Toon Musings: Larson Redux
The cartooning world is abuzz; apparently, Gary Larson is bringing back his seminal comic panel The Far Side over 24 years after laying down his pen. Visitors to his website are greeted with a cartoon of a man in a parka using an oxyacetylene torch to thaw an iceberg containing the frozen effigies of Larson’s Far Side characters, accompanied by the promise that “A new online era of The Far Side is coming!”
But what shape is this era going to take? The landscape of comics has changed somewhat since Larson strode the earth like a colossus. For one thing, the funny pages are now stuffed with panels attempting to lay claim to the title “the next Far Side”; weird isn’t as novel as it used to be. For another, the funny pages aren’t really a thing anymore, or rather they are much less of a thing, since print is dead (haven’t you heard?). I’m not sure how much of a cohesive ‘thing’ it is, but most of the interesting developments happening in comics are happening online: Berke Breathed’s recent Bloom County reboot, for example. It’s telling that Larson is touting his upcoming event as “a new online era.” It’s also telling that the website touting this new online era is owned by Andrews McMeel, Larson’s old syndicate/publisher. Telling of what, I do not know, but it is interesting.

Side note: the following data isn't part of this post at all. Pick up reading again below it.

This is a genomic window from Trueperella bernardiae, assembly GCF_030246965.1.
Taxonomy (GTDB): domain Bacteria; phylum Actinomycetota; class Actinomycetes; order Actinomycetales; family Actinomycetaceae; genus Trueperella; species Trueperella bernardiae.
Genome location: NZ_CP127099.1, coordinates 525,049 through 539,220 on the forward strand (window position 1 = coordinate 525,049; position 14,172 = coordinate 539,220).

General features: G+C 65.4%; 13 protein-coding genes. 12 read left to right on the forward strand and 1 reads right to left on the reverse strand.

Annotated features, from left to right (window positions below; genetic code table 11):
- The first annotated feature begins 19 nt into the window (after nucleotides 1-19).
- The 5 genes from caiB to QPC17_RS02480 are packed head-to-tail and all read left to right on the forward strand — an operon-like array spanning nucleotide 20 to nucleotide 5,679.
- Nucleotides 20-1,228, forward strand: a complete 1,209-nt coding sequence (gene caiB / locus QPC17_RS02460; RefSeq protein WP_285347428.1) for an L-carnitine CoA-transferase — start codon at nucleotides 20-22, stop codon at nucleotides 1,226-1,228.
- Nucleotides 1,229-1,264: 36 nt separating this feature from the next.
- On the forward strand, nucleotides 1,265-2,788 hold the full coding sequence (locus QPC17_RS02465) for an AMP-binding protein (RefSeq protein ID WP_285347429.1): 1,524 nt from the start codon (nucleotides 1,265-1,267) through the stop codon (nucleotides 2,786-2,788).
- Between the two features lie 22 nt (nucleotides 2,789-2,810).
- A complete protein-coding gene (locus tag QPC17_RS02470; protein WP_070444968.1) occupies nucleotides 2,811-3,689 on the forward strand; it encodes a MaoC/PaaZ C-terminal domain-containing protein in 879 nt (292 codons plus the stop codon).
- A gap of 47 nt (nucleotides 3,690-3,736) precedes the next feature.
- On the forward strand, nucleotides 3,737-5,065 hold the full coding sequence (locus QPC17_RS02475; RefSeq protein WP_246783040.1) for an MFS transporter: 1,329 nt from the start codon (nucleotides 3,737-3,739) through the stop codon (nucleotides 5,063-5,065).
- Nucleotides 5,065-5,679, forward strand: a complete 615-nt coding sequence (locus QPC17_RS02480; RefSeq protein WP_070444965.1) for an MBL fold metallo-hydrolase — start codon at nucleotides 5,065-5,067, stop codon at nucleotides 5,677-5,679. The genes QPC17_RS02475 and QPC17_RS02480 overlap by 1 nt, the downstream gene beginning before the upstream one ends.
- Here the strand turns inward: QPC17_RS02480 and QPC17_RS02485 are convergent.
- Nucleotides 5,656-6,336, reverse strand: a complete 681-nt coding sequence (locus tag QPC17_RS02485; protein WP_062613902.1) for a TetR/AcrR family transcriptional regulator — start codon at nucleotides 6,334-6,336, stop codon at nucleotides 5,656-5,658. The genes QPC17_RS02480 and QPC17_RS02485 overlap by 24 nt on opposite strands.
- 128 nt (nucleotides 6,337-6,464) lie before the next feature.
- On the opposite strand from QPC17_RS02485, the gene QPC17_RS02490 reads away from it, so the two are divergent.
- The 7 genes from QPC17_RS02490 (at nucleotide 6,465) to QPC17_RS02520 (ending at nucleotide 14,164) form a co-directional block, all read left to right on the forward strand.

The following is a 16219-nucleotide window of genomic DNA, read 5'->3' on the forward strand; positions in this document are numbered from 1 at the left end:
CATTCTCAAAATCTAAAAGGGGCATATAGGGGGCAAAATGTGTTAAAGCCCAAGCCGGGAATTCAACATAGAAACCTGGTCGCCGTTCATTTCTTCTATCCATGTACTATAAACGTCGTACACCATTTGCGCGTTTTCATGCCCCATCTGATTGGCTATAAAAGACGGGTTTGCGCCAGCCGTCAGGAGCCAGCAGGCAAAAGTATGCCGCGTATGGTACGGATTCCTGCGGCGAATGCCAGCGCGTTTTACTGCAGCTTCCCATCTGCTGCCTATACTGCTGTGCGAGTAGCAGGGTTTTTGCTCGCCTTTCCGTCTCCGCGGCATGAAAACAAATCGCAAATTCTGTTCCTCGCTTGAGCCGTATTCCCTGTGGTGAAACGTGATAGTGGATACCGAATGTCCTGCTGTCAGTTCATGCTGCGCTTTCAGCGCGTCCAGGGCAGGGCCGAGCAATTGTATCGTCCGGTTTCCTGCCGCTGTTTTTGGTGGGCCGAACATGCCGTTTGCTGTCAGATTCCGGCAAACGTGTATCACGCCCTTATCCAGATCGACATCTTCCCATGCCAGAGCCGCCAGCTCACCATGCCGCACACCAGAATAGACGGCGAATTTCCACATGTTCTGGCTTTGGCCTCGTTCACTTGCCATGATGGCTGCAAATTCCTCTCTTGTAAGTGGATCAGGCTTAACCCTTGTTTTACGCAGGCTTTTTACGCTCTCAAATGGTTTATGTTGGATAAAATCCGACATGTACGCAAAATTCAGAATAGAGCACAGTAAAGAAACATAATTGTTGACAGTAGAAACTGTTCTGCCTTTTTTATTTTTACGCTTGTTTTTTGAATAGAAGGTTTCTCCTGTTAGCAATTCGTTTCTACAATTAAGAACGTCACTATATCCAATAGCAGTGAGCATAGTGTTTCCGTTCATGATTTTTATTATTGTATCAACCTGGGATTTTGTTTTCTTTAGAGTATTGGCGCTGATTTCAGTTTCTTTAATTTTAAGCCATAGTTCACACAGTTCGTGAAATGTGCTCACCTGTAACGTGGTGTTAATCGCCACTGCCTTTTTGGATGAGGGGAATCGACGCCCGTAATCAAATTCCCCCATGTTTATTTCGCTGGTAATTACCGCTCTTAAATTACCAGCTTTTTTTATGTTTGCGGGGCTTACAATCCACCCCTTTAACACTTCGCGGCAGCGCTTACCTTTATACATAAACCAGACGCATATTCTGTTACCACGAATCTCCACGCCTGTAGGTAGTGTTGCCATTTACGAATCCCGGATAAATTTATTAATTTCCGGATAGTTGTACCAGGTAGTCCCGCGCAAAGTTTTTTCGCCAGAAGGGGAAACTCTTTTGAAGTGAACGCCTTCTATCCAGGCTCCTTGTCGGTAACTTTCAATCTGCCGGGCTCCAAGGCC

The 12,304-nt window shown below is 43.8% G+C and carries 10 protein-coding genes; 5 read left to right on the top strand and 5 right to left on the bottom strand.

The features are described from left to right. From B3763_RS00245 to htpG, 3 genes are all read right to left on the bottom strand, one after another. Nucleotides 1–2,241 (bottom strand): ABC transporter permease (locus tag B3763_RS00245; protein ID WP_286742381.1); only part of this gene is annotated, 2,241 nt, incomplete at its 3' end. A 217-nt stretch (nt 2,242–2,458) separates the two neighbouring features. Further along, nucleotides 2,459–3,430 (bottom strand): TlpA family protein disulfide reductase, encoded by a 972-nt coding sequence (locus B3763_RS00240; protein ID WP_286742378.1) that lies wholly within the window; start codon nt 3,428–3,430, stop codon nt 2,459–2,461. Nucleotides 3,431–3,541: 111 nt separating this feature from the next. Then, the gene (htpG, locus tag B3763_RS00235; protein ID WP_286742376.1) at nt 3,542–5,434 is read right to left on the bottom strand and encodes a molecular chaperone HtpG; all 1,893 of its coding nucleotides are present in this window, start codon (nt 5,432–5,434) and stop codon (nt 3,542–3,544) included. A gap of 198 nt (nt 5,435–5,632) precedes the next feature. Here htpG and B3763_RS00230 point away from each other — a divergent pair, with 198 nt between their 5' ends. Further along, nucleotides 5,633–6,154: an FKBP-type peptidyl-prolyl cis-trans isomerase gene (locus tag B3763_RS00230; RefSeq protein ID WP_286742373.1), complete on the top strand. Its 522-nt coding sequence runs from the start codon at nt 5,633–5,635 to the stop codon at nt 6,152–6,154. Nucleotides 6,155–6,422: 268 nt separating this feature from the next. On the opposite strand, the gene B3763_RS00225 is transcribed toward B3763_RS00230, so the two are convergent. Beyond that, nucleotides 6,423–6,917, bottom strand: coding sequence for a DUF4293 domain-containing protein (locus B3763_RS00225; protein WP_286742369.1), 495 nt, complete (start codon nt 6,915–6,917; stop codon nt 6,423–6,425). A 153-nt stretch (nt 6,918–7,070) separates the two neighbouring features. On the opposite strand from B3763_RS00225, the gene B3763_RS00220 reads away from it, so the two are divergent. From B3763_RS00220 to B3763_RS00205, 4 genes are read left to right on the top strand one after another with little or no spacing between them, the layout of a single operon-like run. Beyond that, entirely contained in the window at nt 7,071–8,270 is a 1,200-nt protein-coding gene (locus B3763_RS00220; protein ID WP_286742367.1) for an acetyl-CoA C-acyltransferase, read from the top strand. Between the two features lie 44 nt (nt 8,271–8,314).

Assuming this means that new Far Side cartoons are coming, what should we expect? Well, he’s been out of the saddle for over a generation, so unless he’s been practicing, he may be a bit rusty—not just artistically, but cognitively as well; can one still be offbeat and wacky after nearly a quarter-century of doing whatever it is rich retired cartoonists do: racing zeppelins I’m guessing, or breeding fighting ostriches. Suing people? Shuffling around the palatial digs with tissue boxes for slippers?
As for the art… well, The Far Side was never known for its artistic virtuosity. The drawings were cute, and quirky, and about as good as they needed to be—perfect for what they were trying to portray. But will it look the same? The cartoon on the website looks terrific, but how recent is it? Will the strip look as good? Is cartooning like the popular conception of riding a bike: you never really forget how?
Well, let’s look at another retired cartoonist, the White Whale of reclusive comic-strippers. I speak of Bill Watterson of the much-missed Calvin and Hobbes. He retired about the same time as Larson. He’s somewhere near as rich as Larson (I’m guessing), or at least plenty rich enough. How’s his art look these days? Well, here’s something he worked up for the 2015 Angoulême Festival Internationale de la Bande Dessinée:
I’d say he’s still got it. As for Gary Larson, we shall see.
Phil Maish is a freelance cartoonist of no repute. His modest efforts may be viewed at myth-fits.com. He has worked for the Government, the Press, the Opera, and a Soulless Corporation. Self-taught and beholden only to his formidable wife and amazing son, he spends his free time gadding about in his vintage autogyro and, with his faithful manservant Nicopol, exploring forgotten ruins, discovering hitherto unknown animal species, smashing spy rings, and regaling fellow members of the League of Intrepid Adventurers with tales of his intrepid adventures.